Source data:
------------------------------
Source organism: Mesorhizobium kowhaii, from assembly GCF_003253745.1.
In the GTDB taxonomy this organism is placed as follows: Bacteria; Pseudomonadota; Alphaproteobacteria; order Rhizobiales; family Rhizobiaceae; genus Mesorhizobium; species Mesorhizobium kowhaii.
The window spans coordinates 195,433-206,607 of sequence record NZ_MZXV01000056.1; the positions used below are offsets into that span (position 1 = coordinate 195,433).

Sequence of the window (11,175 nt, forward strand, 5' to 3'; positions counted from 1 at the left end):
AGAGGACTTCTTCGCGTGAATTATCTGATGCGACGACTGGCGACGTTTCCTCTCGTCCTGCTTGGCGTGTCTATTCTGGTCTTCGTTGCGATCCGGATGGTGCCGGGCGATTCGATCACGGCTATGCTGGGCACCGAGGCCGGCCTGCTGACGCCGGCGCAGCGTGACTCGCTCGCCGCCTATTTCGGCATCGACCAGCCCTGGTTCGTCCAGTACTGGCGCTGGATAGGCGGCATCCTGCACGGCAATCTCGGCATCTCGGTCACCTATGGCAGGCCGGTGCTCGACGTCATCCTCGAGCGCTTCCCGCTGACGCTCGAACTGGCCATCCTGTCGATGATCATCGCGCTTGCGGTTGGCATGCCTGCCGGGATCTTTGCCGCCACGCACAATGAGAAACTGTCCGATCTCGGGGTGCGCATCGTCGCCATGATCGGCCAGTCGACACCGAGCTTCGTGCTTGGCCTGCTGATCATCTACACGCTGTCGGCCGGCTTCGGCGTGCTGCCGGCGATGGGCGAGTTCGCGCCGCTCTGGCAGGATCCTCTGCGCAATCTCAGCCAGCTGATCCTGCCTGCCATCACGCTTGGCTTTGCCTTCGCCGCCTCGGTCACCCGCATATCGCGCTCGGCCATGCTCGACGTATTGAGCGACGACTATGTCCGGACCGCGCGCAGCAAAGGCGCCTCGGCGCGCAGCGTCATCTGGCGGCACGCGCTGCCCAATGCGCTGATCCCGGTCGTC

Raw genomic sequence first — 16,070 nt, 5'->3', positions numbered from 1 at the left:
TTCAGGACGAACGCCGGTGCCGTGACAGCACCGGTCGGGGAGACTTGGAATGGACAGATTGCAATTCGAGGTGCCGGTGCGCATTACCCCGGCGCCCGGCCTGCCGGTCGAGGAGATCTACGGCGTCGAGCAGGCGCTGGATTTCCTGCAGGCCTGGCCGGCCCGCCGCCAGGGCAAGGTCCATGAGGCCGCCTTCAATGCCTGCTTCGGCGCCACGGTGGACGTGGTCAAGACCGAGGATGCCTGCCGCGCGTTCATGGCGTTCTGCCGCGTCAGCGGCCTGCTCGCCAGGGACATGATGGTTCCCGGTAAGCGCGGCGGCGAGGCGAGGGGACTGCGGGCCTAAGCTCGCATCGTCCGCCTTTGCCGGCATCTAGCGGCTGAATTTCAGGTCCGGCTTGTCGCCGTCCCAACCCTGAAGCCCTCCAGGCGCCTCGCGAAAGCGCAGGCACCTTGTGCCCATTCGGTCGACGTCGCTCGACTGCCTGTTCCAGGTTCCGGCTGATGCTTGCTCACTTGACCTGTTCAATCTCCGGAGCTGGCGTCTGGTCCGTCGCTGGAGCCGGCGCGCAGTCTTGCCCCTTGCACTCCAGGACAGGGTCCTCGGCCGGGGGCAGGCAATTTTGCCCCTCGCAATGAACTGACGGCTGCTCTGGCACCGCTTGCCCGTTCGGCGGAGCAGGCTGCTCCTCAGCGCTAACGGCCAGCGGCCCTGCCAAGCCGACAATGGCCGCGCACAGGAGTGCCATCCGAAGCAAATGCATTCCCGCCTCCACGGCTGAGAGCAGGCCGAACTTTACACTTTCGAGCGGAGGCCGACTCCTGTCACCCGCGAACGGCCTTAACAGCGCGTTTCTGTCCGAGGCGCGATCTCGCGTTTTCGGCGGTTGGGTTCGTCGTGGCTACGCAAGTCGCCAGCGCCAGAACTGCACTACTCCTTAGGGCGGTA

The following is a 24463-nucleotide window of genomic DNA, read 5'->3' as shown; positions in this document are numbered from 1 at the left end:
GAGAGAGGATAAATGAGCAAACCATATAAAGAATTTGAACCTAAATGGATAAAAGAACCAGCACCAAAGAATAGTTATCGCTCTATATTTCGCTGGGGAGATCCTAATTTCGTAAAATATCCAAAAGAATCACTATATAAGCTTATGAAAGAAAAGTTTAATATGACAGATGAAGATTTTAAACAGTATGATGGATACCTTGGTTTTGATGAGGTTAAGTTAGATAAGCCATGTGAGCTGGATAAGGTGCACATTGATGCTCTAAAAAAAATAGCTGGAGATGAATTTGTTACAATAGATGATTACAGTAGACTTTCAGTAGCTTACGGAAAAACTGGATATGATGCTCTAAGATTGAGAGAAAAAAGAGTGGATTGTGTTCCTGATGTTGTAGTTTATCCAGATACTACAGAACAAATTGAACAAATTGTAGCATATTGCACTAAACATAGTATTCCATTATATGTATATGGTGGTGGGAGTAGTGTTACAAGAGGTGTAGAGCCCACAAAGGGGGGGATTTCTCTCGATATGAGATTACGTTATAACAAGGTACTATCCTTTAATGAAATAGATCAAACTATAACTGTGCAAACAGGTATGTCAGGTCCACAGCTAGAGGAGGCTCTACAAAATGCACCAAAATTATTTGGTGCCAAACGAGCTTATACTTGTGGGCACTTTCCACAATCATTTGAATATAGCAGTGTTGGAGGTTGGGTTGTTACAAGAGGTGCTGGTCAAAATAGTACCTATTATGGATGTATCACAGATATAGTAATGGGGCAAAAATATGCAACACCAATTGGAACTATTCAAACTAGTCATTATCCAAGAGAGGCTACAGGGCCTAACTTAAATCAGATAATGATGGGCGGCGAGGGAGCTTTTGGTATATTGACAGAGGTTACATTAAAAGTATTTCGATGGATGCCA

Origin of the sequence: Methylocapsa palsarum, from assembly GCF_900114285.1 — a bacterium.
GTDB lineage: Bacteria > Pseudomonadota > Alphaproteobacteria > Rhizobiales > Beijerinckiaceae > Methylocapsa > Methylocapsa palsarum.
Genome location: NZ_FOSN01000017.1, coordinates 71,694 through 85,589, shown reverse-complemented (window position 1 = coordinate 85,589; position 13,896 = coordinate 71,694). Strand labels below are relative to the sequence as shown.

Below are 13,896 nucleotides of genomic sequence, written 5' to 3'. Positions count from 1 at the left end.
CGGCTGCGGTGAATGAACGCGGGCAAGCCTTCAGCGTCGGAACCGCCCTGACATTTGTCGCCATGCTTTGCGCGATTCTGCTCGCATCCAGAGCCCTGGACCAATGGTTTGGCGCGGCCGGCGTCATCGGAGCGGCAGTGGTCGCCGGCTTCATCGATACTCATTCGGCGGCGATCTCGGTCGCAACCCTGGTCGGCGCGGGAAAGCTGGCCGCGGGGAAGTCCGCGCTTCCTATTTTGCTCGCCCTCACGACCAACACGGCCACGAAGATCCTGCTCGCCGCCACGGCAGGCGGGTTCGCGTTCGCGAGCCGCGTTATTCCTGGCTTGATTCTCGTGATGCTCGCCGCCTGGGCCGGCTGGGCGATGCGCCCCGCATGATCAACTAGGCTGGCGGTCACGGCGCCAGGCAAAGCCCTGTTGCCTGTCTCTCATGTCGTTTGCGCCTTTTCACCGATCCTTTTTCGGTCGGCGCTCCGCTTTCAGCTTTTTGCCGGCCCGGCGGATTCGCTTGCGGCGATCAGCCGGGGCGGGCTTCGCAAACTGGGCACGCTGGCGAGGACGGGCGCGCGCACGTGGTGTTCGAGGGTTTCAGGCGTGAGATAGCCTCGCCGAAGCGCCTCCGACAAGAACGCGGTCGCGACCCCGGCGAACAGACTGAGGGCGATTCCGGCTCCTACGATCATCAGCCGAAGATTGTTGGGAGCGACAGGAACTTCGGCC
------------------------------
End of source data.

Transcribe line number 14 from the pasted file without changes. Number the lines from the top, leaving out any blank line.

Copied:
CGGCTGCGGTGAATGAACGCGGGCAAGCCTTCAGCGTCGGAACCGCCCTGACATTTGTCGCCATGCTTTGCGCGATTCTGCTCGCATCCAGAGCCCTGGACCAATGGTTTGGCGCGGCCGGCGTCATCGGAGCGGCAGTGGTCGCCGGCTTCATCGATACTCATTCGGCGGCGATCTCGGTCGCAACCCTGGTCGGCGCGGGAAAGCTGGCCGCGGGGAAGTCCGCGCTTCCTATTTTGCTCGCCCTCACGACCAACACGGCCACGAAGATCCTGCTCGCCGCCACGGCAGGCGGGTTCGCGTTCGCGAGCCGCGTTATTCCTGGCTTGATTCTCGTGATGCTCGCCGCCTGGGCCGGCTGGGCGATGCGCCCCGCATGATCAACTAGGCTGGCGGTCACGGCGCCAGGCAAAGCCCTGTTGCCTGTCTCTCATGTCGTTTGCGCCTTTTCACCGATCCTTTTTCGGTCGGCGCTCCGCTTTCAGCTTTTTGCCGGCCCGGCGGATTCGCTTGCGGCGATCAGCCGGGGCGGGCTTCGCAAACTGGGCACGCTGGCGAGGACGGGCGCGCGCACGTGGTGTTCGAGGGTTTCAGGCGTGAGATAGCCTCGCCGAAGCGCCTCCGACAAGAACGCGGTCGCGACCCCGGCGAACAGACTGAGGGCGATTCCGGCTCCTACGATCATCAGCCGAAGATTGTTGGGAGCGACAGGAACTTCGGCC